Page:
Susie Baron is a Republican, a mother of two and a home-schooler. She voted for Mike Huckabee in the Ohio primary, but now – because of Sarah Palin – she thinks she is part of something much bigger.
“I'd call it a sleeping giant that has been awakened,” Baron, 56, said at a rally here Tuesday. She described its members as a silent majority of women in Middle America who “are raising our families, who work if we have to, but love our country and our families first.”
“And until now, we haven't had anyone to identify with,” Baron said, adding that traditional feminist groups such as the National Organization for Women do “not represent me.”
Since her rapid transition from obscure Alaska governor to GOP vice presidential nominee, Palin has reenergized the presidential race and also further polarized it, setting her instant fan base, which sees her as a “pit bull with lipstick,” against those who dismiss her as just another Republican who happens to be a woman and seems intent on rekindling a culture war.
The crowd that came to see her here Tuesday showed that Palin's support is rooted in conservative women such as Baron, with the addition of some independents and even Democrats.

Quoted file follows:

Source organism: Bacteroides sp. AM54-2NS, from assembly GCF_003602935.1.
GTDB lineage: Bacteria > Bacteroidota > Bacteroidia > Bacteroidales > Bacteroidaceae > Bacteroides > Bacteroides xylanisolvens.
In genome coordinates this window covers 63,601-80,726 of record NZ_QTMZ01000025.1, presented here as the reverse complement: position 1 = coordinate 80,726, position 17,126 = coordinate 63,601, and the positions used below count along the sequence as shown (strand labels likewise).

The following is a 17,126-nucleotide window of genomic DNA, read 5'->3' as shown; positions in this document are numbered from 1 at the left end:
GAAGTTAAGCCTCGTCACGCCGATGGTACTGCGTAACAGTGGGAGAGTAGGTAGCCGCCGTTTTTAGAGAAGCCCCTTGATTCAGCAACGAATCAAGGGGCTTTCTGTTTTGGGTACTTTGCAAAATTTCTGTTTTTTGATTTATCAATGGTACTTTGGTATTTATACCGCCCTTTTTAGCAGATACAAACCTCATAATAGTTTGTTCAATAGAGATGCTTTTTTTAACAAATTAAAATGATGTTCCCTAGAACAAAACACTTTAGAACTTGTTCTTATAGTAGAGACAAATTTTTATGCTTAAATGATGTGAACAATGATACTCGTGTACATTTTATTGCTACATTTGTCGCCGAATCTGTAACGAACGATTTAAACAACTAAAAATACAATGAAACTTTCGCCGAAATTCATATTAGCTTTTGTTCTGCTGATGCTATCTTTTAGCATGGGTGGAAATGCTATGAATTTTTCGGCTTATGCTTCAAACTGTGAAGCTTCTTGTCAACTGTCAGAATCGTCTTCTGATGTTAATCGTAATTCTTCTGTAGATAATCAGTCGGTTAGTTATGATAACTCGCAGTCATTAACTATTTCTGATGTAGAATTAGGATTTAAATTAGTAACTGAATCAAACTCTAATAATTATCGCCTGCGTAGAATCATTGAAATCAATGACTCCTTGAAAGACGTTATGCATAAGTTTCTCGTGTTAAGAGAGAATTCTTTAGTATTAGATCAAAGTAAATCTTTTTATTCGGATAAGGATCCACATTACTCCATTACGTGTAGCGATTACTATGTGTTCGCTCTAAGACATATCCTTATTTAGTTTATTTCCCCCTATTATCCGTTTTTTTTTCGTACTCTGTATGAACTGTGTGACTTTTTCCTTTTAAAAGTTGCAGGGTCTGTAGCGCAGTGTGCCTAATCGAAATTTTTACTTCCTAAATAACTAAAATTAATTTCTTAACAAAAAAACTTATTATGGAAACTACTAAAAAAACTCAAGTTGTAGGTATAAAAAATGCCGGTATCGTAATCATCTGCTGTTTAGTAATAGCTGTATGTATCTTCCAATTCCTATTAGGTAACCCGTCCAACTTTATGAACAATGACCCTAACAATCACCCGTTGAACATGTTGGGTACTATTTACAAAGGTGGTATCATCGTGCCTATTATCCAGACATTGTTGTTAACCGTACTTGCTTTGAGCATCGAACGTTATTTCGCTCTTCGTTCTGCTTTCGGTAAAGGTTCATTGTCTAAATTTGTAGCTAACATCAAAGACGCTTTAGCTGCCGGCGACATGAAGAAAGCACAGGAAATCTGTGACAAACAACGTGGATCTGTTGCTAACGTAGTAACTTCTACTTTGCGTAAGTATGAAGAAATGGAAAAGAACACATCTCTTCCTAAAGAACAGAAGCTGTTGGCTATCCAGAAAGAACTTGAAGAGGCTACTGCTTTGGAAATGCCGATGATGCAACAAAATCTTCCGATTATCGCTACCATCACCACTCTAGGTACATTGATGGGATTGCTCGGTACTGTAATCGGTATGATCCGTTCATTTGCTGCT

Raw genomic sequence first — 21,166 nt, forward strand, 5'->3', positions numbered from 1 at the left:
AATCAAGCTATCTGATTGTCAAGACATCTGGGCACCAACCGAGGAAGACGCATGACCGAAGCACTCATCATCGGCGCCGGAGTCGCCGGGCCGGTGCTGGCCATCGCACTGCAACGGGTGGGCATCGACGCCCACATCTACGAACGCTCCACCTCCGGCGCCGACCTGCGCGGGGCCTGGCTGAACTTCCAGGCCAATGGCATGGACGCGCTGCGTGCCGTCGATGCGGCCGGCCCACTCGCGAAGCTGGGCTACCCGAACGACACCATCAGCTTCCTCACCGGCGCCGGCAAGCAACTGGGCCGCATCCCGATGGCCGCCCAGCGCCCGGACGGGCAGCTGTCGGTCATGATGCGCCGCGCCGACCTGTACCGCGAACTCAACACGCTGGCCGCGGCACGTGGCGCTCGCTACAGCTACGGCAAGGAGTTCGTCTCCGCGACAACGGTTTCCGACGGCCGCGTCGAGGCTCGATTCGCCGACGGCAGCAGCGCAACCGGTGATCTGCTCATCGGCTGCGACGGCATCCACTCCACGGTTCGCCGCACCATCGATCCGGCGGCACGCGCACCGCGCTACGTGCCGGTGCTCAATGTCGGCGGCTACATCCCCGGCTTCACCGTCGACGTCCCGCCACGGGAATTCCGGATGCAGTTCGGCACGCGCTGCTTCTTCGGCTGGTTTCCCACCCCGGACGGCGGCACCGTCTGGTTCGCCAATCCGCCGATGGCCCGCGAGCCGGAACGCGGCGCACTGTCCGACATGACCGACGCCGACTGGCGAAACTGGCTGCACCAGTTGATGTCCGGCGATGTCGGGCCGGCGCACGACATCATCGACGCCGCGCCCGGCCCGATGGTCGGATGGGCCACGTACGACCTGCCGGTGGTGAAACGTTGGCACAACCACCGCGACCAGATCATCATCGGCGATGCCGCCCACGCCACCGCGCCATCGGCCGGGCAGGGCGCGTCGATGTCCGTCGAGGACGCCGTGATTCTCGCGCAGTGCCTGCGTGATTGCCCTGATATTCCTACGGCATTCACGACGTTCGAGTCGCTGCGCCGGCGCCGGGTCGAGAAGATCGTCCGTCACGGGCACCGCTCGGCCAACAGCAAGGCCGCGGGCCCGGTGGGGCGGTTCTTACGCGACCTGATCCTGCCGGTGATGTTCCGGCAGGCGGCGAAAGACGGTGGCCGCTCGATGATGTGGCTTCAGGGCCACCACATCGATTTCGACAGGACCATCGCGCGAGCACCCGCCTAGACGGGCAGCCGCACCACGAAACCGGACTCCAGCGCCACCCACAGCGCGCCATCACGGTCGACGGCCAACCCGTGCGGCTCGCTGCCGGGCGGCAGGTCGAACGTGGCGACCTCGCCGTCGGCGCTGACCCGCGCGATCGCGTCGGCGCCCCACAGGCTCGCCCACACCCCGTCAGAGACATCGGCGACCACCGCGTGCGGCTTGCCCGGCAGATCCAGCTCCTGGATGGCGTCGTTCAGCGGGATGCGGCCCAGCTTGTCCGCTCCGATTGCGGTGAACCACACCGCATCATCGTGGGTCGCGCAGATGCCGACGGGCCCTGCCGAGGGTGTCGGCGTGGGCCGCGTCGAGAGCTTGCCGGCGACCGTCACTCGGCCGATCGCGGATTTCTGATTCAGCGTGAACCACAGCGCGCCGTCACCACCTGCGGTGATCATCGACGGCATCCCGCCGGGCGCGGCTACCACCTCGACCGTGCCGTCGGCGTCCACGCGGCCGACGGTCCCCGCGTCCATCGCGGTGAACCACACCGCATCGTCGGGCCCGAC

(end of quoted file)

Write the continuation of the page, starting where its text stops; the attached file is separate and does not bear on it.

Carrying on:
On the campaign trail, Palin has read the same remarks at each stop from notes or a teleprompter. She has answered no questions, except from People magazine, although she will give her first sit-down interview, to ABC News, this week. But her mere presence has been enough to generate huge enthusiasm.
The campaigns of John McCain and Barack Obama are rushing to assess what the Palin force will represent. If it is a small but energized group of Republican women, it could have only marginal impact; if it is more, it could tip the balance of the campaign.
“There's no doubt she has helped solidify and energize the right wing of his party,” senior Obama adviser Anita Dunn said of Palin and McCain, while acknowledging that Palin has drawn the curiosity of people “who are not movement conservatives.”
After just a week, Palin is as popular as either Obama or McCain. White women in particular express favorable views of the Alaska governor, according to a newly released Washington Post-ABC News poll. Positive ratings of her spike to 80 percent among white women with children at home and among white women who are evangelical Protestants.